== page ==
The Sing-Song Girls of Shanghai deserves a better reader than me. It required three renewals – easy enough as it was an ebook and no one else was interested in it. There was quite a bit of glancing through of passages. And I really got confused by the very many characters in this book. The lack of a true story arc didn’t really help matters. In fact, it seems that few Chinese have read this tome – The New Yorker said that it may be “China’s ‘Ulysses'”!
But while it is lengthy and not the easiest of reads, it is a fascinating look into a time that is hardly written about. Brothels in 19th century Shanghai, specifically, in the foreign settlements outside the city.
It begins with a young man arriving in Shanghai, fresh from the country, and falls for a courtesan who turns out not to be a virgin despite his having forked out plenty to ‘deflower’ her. It is a cutthroat business after all! The story is more episodic than most, so we catch glimpses of this young fellow throughout the book. The focus here is on the (many) girls instead.
Here’s what I did gleam from the book:
– there are different classes of prostitutes. There are girls and there are “maestros” who sing and don’t play finger games. The ones called ‘prostitutes’ are something else altogether. More like streetwalkers. Likewise, there are different ‘classes’ of sing-song houses, and within those houses, the girls were ranked. Although all of these girls really do provide more than entertainment, it is only hinted at in the book. Nothing hot and heavy here!
– there is a ‘humble’ side to a divan
– opium opium opium. All the time!
– Besides opium, plenty of drinking and finger games. Having watched my share of Chinese movies, I can guess at what the finger games are like but I wish there was more description.
– To “call” a girl, you send a servant out with a ticket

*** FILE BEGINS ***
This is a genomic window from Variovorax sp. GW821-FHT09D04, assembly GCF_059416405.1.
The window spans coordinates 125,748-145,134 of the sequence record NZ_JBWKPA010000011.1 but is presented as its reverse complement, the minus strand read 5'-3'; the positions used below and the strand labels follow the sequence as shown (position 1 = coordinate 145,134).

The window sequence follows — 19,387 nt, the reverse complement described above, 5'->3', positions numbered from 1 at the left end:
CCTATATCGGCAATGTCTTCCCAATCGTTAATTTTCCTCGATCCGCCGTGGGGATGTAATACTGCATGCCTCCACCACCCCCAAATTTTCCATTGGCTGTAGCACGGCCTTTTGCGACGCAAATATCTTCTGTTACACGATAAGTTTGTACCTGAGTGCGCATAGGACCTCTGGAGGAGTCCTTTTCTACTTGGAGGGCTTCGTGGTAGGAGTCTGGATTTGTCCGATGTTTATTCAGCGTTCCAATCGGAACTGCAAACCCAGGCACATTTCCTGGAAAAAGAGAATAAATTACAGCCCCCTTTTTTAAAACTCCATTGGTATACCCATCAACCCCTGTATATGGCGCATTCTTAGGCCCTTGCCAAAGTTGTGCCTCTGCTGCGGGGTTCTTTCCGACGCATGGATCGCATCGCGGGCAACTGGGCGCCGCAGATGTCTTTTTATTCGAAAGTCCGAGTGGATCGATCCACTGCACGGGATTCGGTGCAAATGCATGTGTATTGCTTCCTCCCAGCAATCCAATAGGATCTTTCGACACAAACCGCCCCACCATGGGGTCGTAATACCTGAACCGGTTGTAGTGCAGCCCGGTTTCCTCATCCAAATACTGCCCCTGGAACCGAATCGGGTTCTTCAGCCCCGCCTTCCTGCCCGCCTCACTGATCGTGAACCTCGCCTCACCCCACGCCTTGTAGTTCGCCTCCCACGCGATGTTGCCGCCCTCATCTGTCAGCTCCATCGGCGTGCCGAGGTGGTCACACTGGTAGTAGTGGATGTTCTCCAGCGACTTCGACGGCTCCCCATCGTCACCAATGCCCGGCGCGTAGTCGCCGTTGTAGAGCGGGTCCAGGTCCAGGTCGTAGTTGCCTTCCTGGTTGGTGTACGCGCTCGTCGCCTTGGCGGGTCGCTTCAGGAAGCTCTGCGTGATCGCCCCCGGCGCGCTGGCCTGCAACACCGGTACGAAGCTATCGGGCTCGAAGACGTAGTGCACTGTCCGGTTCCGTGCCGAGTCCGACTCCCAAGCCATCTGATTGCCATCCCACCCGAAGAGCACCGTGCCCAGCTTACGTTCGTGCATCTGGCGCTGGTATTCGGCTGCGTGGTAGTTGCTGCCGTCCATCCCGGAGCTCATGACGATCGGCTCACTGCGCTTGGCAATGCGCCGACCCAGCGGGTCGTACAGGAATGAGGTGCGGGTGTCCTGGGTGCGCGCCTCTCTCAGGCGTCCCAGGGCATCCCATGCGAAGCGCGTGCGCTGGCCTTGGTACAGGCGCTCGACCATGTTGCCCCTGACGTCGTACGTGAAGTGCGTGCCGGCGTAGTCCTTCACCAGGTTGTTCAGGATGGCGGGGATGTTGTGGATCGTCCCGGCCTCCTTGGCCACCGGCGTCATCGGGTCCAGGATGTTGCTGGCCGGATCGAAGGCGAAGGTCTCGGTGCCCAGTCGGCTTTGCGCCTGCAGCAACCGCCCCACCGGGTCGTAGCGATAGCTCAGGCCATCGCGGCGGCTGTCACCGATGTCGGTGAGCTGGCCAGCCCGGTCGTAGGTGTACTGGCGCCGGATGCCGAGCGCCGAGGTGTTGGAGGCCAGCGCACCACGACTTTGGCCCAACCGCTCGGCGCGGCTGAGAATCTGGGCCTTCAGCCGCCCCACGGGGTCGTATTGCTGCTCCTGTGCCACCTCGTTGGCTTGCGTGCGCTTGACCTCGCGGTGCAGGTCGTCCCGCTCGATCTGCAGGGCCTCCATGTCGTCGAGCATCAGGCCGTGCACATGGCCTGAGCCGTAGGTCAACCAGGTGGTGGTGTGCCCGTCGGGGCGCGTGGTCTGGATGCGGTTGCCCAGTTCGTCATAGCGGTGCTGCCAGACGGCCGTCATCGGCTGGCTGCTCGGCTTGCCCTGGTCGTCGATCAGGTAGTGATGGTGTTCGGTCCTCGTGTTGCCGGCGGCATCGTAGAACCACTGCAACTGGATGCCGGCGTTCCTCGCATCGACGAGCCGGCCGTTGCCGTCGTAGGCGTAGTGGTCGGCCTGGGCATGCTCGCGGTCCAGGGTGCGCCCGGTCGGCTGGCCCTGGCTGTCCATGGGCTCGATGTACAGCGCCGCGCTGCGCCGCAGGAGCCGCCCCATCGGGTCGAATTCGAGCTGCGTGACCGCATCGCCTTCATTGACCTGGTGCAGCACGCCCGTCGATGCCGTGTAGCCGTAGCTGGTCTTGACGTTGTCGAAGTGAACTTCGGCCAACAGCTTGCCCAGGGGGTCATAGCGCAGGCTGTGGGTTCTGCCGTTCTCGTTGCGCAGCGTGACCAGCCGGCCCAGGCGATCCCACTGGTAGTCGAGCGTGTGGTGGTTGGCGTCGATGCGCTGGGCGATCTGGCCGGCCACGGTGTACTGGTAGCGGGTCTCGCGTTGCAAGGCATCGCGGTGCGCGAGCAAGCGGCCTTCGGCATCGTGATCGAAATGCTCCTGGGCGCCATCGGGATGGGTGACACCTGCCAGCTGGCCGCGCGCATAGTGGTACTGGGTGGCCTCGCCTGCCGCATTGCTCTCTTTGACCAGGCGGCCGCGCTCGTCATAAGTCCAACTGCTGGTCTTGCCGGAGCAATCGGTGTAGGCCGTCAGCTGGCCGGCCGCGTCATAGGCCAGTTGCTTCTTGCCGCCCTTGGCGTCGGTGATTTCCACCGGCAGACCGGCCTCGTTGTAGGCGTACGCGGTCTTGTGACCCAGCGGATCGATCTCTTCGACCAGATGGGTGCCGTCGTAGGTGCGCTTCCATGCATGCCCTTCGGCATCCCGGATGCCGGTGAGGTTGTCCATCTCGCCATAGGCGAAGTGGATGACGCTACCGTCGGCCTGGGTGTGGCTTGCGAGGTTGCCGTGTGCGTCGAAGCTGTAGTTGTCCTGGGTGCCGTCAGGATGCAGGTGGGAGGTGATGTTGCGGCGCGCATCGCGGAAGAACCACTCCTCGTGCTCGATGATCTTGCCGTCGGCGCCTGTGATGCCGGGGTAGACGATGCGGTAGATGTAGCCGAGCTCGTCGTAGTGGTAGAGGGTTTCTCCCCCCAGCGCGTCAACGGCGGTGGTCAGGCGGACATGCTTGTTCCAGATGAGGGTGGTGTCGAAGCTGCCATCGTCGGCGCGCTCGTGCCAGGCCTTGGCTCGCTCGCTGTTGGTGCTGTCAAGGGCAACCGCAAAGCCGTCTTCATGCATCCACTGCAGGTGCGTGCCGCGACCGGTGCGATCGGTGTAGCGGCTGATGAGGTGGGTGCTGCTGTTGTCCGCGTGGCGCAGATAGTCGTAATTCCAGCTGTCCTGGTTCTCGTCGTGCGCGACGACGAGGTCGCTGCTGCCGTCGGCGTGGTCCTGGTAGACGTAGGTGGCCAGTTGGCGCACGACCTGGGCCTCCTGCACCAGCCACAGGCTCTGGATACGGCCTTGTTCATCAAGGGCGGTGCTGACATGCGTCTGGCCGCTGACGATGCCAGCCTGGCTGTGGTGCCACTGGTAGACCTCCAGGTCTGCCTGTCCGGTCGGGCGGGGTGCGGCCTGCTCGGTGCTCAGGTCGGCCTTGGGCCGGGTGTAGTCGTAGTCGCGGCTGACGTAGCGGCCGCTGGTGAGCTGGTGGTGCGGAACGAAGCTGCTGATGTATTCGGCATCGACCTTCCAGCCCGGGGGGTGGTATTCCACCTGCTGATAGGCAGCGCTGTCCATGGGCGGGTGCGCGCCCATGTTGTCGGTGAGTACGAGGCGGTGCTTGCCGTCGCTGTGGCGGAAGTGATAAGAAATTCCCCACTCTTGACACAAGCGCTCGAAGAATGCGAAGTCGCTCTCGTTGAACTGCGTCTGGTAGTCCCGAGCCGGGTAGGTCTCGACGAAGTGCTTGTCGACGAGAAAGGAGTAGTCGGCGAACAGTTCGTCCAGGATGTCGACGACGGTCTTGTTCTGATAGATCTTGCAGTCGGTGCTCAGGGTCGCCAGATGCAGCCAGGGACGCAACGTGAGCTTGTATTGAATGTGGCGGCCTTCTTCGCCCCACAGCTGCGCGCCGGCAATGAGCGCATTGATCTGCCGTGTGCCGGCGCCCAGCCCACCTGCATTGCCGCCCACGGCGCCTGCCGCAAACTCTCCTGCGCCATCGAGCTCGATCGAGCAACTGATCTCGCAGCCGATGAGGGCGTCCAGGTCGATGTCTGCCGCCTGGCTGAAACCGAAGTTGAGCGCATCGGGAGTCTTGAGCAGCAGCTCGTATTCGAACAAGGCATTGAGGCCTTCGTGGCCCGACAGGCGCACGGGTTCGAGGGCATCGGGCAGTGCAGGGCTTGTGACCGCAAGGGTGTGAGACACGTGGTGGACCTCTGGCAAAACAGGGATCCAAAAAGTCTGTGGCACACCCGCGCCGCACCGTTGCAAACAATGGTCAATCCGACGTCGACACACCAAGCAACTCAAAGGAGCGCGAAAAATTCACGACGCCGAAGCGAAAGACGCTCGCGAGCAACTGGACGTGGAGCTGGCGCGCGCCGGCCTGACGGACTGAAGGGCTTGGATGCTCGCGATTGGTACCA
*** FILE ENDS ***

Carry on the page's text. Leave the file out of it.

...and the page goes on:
– They did eat “western” meals and drink coffee, probably because they were in the foreign districts. I wish the western-style meals were described though. There were also ‘foreign’ policemen.
– Girls are bought at ages 7 or 8. And they can “do business” at age 16.
– The Shanghainese thought the Cantonese uncouth. Cantonese prostitutes are described as having “terrifying” physical strength.
– bound feet can make a “rickety noise”. Yikes!
– Although most of the girls, especially those who have been in the trade since young, are skilled in music and singing and charm, they were almost always illiterate
– Courtesans were not supposed to go anywhere on foot. They were usually transported from party to party by sedan or rickshaw, or even carried by manservants
– Plus, it was first translated by Eileen Chang, of Love in a Fallen City fame. The translation was discovered among her papers after her death.
Here’s the New York Times’ review for a more complete picture.
Also some background to how prostitution transformed Shanghai’s Old City in this article from CNN Traveler.
I read the Sing-song Girls of Shanghai as a Translated Classic for Back to the Classics Challenge
And for the Books in Translation Reading Challenge
In contrast, the novella Four Girls and a Compact was light, breezy and easy to read. But also quite forgettable.
The girls are tired of work and life in the city. They’re ready for a break out in the fresh air. They send one girl out to seek their El Dorado.
“To get out of the hot, teeming city and breathe air enough and pure enough, to luxuriate in idleness, to rest—to a girl, they longed for it. They were all orphans, and they were all poor. The Grand Plan was ambitious, indefinite, but they could not give it up. They had wintered it and springed it, and clung to it through bright days and dark.”
The girls are a little indistinguishable but otherwise it’s a cute little story. It’s available to read online or as a free download at Project Gutenberg
I read Four Girls and a Compact for the Back to the Classics Challenge – Novella